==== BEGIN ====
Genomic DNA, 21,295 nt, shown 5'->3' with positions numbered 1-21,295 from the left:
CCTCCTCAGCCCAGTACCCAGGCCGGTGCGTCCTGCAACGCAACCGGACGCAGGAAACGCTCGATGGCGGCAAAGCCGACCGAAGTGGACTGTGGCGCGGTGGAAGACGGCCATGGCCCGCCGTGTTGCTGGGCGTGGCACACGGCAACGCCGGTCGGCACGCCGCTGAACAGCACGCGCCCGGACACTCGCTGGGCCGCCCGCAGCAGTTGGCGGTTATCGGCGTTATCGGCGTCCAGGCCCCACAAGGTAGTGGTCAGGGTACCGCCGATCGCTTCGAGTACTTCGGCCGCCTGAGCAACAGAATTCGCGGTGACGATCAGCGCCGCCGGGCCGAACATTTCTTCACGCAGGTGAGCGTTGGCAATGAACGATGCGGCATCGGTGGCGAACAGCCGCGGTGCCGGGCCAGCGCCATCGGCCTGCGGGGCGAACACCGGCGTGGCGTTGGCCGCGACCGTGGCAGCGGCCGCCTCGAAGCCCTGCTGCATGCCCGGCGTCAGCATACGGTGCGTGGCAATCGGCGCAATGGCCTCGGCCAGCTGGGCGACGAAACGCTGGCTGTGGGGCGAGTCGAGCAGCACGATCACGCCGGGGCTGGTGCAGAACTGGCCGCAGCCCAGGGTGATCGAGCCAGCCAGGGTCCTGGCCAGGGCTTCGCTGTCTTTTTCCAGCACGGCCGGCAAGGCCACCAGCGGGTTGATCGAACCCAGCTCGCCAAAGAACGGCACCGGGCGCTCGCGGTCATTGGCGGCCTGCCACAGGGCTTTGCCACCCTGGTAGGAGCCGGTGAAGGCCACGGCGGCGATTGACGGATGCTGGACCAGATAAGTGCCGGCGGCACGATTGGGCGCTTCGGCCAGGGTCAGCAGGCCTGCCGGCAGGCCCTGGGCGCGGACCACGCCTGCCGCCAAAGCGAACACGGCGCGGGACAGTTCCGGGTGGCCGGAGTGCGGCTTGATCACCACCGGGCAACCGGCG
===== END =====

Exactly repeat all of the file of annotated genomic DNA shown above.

Genomic DNA, 21,295 nt, shown 5'->3' with positions numbered 1-21,295 from the left:
CCTCCTCAGCCCAGTACCCAGGCCGGTGCGTCCTGCAACGCAACCGGACGCAGGAAACGCTCGATGGCGGCAAAGCCGACCGAAGTGGACTGTGGCGCGGTGGAAGACGGCCATGGCCCGCCGTGTTGCTGGGCGTGGCACACGGCAACGCCGGTCGGCACGCCGCTGAACAGCACGCGCCCGGACACTCGCTGGGCCGCCCGCAGCAGTTGGCGGTTATCGGCGTTATCGGCGTCCAGGCCCCACAAGGTAGTGGTCAGGGTACCGCCGATCGCTTCGAGTACTTCGGCCGCCTGAGCAACAGAATTCGCGGTGACGATCAGCGCCGCCGGGCCGAACATTTCTTCACGCAGGTGAGCGTTGGCAATGAACGATGCGGCATCGGTGGCGAACAGCCGCGGTGCCGGGCCAGCGCCATCGGCCTGCGGGGCGAACACCGGCGTGGCGTTGGCCGCGACCGTGGCAGCGGCCGCCTCGAAGCCCTGCTGCATGCCCGGCGTCAGCATACGGTGCGTGGCAATCGGCGCAATGGCCTCGGCCAGCTGGGCGACGAAACGCTGGCTGTGGGGCGAGTCGAGCAGCACGATCACGCCGGGGCTGGTGCAGAACTGGCCGCAGCCCAGGGTGATCGAGCCAGCCAGGGTCCTGGCCAGGGCTTCGCTGTCTTTTTCCAGCACGGCCGGCAAGGCCACCAGCGGGTTGATCGAACCCAGCTCGCCAAAGAACGGCACCGGGCGCTCGCGGTCATTGGCGGCCTGCCACAGGGCTTTGCCACCCTGGTAGGAGCCGGTGAAGGCCACGGCGGCGATTGACGGATGCTGGACCAGATAAGTGCCGGCGGCACGATTGGGCGCTTCGGCCAGGGTCAGCAGGCCTGCCGGCAGGCCCTGGGCGCGGACCACGCCTGCCGCCAAAGCGAACACGGCGCGGGACAGTTCCGGGTGGCCGGAGTGCGGCTTGATCACCACCGGGCAACCGGCG